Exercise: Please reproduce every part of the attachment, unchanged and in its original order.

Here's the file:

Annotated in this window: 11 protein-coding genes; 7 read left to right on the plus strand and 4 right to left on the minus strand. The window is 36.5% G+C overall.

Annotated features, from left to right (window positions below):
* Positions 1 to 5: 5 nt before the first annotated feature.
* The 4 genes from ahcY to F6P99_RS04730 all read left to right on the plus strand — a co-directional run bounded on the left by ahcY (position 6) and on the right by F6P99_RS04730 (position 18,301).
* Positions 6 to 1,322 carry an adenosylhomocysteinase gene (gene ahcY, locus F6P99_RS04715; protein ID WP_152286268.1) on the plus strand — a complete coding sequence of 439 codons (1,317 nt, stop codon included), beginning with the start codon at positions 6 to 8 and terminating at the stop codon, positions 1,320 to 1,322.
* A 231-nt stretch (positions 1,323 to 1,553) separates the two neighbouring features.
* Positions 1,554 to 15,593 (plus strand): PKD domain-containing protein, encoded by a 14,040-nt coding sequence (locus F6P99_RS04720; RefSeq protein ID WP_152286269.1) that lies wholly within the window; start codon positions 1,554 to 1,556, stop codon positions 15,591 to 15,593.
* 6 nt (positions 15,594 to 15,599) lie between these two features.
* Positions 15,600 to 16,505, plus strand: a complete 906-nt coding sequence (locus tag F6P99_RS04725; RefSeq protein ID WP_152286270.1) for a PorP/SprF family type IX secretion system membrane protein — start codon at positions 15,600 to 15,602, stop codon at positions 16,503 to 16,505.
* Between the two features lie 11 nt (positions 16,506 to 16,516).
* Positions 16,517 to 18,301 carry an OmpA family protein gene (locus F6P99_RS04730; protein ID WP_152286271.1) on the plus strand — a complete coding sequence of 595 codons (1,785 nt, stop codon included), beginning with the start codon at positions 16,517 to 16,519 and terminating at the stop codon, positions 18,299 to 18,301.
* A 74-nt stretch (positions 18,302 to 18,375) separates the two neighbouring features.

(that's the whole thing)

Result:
Annotated in this window: 11 protein-coding genes; 7 read left to right on the plus strand and 4 right to left on the minus strand. The window is 36.5% G+C overall.

Annotated features, from left to right (window positions below):
* Positions 1 to 5: 5 nt before the first annotated feature.
* The 4 genes from ahcY to F6P99_RS04730 all read left to right on the plus strand — a co-directional run bounded on the left by ahcY (position 6) and on the right by F6P99_RS04730 (position 18,301).
* Positions 6 to 1,322 carry an adenosylhomocysteinase gene (gene ahcY, locus F6P99_RS04715; protein ID WP_152286268.1) on the plus strand — a complete coding sequence of 439 codons (1,317 nt, stop codon included), beginning with the start codon at positions 6 to 8 and terminating at the stop codon, positions 1,320 to 1,322.
* A 231-nt stretch (positions 1,323 to 1,553) separates the two neighbouring features.
* Positions 1,554 to 15,593 (plus strand): PKD domain-containing protein, encoded by a 14,040-nt coding sequence (locus F6P99_RS04720; RefSeq protein ID WP_152286269.1) that lies wholly within the window; start codon positions 1,554 to 1,556, stop codon positions 15,591 to 15,593.
* 6 nt (positions 15,594 to 15,599) lie between these two features.
* Positions 15,600 to 16,505, plus strand: a complete 906-nt coding sequence (locus tag F6P99_RS04725; RefSeq protein ID WP_152286270.1) for a PorP/SprF family type IX secretion system membrane protein — start codon at positions 15,600 to 15,602, stop codon at positions 16,503 to 16,505.
* Between the two features lie 11 nt (positions 16,506 to 16,516).
* Positions 16,517 to 18,301 carry an OmpA family protein gene (locus F6P99_RS04730; protein ID WP_152286271.1) on the plus strand — a complete coding sequence of 595 codons (1,785 nt, stop codon included), beginning with the start codon at positions 16,517 to 16,519 and terminating at the stop codon, positions 18,299 to 18,301.
* A 74-nt stretch (positions 18,302 to 18,375) separates the two neighbouring features.